So I was thinking about how walking down the street can be quite the arduous task. I travel all over Chicago/the Chicagoland area via public transportation, so my commute includes a generous amount of walking. But, the struggle isn’t because of distance. It has nothing to do with the shape I’m in. The chalkenge of my walk isn’t due to weather or the type of shoes I wear. It’s just that I’m always greeted with a certain level of anxiety when it’s time to leave my house. This happens especially when the weather starts to break. I know you’re probably thinking the difficulty is caused by the fear of violence in my city or the safety of my neighborhood. I DO live in the hood, however, that ain’t quite it either. Once the sun starts shining, the weather starts warming up, and layers begin to disappear, more people are outside, and as a woman, I can’t walk down the street without men in vehicles beeping their horns or yelling out their windows. I’m not even exaggerating and it isn’t flattering, it’s irritating.
Many times, as I pass by guys on the block or those walking toward me/behind me or when I see the working fellas outside or stand with the bros waiting on the bus/train, I’m met with all sorts of x-ray vision type stares, hey babies, what’s up sweethearts, and other catcalls. When a guy speaks to me, very seldom is it to be courteous or neighborly. Their words may seem polite, but they’re accompanied by sleazy glances and elevator eyes. When I’m approached in these ways, I don’t even want to speak...not only that, but sometimes I’m just in a hurry or in a zone, but I know that I must snap out of whatever apprehension/rush/trance I’m in, plaster on a smile, and have just the right inflection in my voice when I say hi. Why? Because as a teen I learned it was in my best interest to always speak when spoken to, whether I wanted to or not. At that age, I had boys call me ugly or a b***h or say that I was bougie when I wouldn’t respond to their advances. As I grew to be a young adult, I thought “men” would be different, but it was more of the same. There was never any physical assault, but because of the level of aggression I’ve experienced at times, I try to make sure I always grin and speak, because I just never know.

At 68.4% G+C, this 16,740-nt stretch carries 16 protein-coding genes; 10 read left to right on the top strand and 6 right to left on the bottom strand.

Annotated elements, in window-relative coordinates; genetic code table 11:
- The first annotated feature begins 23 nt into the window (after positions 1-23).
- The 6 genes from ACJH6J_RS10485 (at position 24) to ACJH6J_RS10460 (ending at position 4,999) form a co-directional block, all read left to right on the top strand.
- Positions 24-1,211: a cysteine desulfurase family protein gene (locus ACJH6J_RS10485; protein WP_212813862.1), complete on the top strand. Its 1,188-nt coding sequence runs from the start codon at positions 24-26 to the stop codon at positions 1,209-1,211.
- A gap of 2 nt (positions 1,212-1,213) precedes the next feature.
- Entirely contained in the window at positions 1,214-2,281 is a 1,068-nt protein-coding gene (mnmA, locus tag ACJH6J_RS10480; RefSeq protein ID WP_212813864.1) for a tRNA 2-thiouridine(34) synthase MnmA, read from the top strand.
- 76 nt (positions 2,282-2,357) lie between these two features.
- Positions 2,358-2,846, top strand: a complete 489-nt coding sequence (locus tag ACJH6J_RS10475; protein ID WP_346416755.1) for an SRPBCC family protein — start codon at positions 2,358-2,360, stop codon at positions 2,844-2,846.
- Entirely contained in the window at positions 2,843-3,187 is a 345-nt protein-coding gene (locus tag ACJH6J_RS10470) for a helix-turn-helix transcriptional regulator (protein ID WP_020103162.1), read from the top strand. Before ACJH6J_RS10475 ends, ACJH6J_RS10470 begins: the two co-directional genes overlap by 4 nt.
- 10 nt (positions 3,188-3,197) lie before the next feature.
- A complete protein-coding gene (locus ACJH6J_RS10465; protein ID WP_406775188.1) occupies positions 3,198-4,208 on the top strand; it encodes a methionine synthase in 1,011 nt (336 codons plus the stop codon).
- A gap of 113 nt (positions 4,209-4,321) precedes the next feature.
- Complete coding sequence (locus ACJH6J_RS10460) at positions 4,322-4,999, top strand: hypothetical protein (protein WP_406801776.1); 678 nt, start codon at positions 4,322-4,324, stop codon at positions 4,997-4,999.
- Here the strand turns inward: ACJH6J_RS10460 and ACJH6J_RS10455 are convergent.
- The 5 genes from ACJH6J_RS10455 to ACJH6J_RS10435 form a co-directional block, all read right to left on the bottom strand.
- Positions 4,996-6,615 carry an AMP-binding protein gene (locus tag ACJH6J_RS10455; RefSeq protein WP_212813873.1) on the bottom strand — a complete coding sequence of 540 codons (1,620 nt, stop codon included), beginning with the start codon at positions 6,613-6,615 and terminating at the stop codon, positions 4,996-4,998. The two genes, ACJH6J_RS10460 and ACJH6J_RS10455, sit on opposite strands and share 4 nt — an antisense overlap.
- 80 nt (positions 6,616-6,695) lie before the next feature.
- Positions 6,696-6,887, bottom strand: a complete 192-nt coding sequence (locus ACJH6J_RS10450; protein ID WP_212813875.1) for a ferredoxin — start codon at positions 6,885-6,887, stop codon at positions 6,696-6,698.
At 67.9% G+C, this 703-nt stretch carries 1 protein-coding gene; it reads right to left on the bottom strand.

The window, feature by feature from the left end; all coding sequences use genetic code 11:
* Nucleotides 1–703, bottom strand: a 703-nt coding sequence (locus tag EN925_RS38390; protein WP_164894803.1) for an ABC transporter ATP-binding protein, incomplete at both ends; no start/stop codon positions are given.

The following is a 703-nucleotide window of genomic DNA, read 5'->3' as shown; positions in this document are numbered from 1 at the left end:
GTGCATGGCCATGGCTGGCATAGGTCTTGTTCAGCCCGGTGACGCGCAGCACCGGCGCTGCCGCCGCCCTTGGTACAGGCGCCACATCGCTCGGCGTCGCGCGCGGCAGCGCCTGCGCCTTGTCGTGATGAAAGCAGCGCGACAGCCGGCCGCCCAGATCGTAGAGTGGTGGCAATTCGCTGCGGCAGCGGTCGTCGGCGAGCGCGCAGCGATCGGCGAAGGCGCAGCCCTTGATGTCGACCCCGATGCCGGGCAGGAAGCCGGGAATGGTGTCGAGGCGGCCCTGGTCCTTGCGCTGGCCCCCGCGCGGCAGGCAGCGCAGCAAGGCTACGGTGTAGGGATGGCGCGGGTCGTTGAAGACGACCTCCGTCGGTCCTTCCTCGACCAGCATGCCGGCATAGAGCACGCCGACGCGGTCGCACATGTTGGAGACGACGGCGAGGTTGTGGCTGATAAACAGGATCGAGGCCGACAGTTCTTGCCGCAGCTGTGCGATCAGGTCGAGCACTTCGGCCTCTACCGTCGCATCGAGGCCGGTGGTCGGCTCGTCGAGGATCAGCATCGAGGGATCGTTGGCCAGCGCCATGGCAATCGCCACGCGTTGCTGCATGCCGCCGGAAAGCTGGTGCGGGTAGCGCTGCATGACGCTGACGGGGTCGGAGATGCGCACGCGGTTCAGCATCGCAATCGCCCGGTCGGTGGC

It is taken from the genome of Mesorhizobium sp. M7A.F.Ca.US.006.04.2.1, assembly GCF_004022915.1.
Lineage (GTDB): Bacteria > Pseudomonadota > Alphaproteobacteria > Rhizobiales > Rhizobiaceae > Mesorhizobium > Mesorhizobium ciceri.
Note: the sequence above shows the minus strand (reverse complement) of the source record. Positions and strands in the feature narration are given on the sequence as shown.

I share some of these scenarios on social media, many times making light of it, but it really isn’t funny. Like the one time I was speed walking, trying to catch my train, at the same time talking on the phone, and I pass by this man who says something that’s unclear. But, when I don’t respond he YELLS out: Well f**k you too, B***h! Then there’s the time someone looked me up and down and told me all the gangbangers must like me because I have a nice personality and I’m pleasingly plump.
Having to deal with this is frustrating, disheartening, and upsetting. It’s so unfair that I can’t mind my own business and get to my destination without being harassed in some way. Please, why can’t you let me walk on by??